The next step is working with the overactive muscles directly (the too short muscles) by applying self-myofascial release (SMR) techniques and lengthening interventions like static stretching or PNF stretching.  Then, for the underactive muscles (the too long muscles), the focus is on specific activation exercises to increase the muscle’s force production.

The final element is to connect the new learning together through integration.  Integration exercises are whole body movement patterns that require multiple muscle groups to work together.  Remember all the instruments in the orchestra?  Now that each one has been heard and given feedback, they are ready to make changes and play together again. This is the element that re-wires the motor program the nervous system calls to action.  If you are familiar with exercises that promote various movement subsystems and Anatomy Trains, those work well here.

An Intelligent Motion Sequence to Correct Anterior Pelvic Tilt

To correct a dysfunctional holding pattern, a movement compensation, a variety of specific interventions performed in a particular sequence deliver the best results.  An Intelligent Motion Sequence is a unique program based on 2 parts: Restore and Connect.  These parts include several elements as discussed above and listed here:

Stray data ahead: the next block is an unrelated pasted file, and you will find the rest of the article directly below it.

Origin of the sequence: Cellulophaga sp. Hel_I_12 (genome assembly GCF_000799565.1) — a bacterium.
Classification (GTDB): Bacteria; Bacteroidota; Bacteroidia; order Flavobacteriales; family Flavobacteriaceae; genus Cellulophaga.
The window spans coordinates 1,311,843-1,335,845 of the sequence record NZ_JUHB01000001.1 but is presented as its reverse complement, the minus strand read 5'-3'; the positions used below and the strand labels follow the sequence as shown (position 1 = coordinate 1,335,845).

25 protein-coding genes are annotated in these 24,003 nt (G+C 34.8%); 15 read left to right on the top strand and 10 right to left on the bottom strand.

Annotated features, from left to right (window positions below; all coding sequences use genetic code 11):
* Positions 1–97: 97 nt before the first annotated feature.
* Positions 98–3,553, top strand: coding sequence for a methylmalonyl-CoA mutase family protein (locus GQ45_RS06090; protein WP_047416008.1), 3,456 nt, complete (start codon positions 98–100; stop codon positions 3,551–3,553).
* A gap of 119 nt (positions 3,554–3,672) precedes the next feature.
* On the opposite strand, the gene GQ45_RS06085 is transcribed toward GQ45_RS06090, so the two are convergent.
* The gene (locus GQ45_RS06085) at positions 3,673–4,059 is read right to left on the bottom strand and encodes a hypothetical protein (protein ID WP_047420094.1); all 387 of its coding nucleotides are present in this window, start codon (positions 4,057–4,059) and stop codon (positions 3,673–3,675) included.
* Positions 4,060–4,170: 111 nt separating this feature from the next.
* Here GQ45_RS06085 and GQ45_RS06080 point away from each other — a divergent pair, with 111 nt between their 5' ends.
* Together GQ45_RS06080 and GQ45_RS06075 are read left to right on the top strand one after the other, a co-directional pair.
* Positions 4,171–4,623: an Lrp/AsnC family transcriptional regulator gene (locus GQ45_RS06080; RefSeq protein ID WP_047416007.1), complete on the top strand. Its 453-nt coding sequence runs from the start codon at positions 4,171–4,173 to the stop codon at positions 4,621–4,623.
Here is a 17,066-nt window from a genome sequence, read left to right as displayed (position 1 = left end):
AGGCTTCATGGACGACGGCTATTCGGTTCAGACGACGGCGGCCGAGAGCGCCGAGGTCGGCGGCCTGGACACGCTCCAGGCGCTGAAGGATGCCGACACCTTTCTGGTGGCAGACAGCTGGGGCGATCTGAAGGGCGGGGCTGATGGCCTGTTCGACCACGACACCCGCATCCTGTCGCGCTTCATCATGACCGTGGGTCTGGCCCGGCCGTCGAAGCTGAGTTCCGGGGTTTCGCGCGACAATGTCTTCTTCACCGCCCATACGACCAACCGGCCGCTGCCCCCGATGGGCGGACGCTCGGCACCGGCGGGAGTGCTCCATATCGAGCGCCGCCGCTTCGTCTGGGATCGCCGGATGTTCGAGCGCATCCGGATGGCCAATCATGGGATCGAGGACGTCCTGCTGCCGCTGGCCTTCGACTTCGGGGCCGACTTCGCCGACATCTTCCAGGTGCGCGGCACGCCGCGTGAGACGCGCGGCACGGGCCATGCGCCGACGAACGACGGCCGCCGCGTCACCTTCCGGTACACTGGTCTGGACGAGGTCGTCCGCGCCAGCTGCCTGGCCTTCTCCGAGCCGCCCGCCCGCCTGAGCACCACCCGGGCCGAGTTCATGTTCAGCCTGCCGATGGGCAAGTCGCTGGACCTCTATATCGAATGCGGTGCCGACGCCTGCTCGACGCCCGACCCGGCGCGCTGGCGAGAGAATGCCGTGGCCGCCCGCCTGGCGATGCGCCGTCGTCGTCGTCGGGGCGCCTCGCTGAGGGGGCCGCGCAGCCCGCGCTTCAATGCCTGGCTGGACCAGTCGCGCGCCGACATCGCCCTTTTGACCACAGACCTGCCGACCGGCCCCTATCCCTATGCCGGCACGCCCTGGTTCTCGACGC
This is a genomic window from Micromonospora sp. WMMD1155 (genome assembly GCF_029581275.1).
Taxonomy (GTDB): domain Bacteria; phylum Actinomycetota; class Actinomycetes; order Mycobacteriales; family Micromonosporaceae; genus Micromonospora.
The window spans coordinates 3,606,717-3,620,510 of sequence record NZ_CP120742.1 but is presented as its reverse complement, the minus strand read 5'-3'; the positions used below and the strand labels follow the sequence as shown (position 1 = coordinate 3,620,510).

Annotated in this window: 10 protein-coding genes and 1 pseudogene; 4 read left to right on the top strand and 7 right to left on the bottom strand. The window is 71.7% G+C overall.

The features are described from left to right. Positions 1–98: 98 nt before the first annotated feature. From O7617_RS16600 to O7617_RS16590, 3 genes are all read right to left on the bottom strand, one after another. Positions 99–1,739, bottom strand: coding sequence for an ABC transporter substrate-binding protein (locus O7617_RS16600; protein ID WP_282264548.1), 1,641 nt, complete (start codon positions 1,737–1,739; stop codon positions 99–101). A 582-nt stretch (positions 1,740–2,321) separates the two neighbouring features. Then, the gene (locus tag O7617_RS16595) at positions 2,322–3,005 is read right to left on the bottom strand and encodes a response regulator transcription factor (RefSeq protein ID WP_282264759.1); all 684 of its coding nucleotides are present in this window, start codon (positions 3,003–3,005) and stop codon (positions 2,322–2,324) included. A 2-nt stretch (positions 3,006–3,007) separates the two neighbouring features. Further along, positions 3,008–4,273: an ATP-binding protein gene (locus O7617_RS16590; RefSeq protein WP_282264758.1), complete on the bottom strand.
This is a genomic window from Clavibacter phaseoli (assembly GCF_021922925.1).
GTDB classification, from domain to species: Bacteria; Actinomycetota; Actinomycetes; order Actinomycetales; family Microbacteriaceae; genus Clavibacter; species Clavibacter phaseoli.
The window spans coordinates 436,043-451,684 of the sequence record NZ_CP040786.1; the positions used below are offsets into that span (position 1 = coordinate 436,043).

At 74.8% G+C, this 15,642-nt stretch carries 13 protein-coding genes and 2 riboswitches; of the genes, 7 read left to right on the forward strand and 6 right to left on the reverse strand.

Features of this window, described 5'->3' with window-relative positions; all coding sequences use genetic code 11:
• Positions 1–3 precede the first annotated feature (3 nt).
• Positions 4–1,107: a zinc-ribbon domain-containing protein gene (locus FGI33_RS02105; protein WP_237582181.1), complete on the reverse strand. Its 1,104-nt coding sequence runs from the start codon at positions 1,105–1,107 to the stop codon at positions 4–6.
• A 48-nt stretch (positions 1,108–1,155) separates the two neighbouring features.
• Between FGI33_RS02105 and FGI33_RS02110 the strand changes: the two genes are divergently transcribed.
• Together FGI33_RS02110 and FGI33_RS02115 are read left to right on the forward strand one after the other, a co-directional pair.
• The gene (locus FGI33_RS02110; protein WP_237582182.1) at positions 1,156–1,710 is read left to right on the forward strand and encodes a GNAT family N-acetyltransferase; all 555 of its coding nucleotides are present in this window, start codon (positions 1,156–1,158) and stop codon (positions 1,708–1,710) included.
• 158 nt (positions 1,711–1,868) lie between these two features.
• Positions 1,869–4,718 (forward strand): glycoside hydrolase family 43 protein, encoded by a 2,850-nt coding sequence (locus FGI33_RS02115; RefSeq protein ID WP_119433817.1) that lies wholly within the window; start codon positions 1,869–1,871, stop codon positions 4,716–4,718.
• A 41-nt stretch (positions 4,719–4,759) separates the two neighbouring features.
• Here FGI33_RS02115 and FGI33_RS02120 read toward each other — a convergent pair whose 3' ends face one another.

RESTORE

  • Establish yield, drop-in to the practice
  • SMR techniques for overactive muscles
  • Lengthening interventions for overactive muscles
    • Probable overactive muscles include TFL, pectineus, iliopsoas, rectus femoris, sartorius, lumbar erector spinae, and quadratus lumborum

CONNECT

  • Activation exercises for underactive tissue
    • probable underactive muscles include gluteus maximus, hamstrings, rectus abdominus, external oblique, and core stabilization system
  • Integration exercises that coordinate whole body movement patterns

Knowing what exercises to perform and for what purpose is key.  Doing the sequence daily is a requirement, as consistent repetition creates change.  Applying the learning to your training and pedestrian lifestyle is what transfers the skill-set in the corrective work.  With awareness and commitment, in several months time a noticeable difference can occur in movement integration and quality of living. Anterior pelvic tilt, or any movement compensation for that matter, has the potential to shift and help the force flow.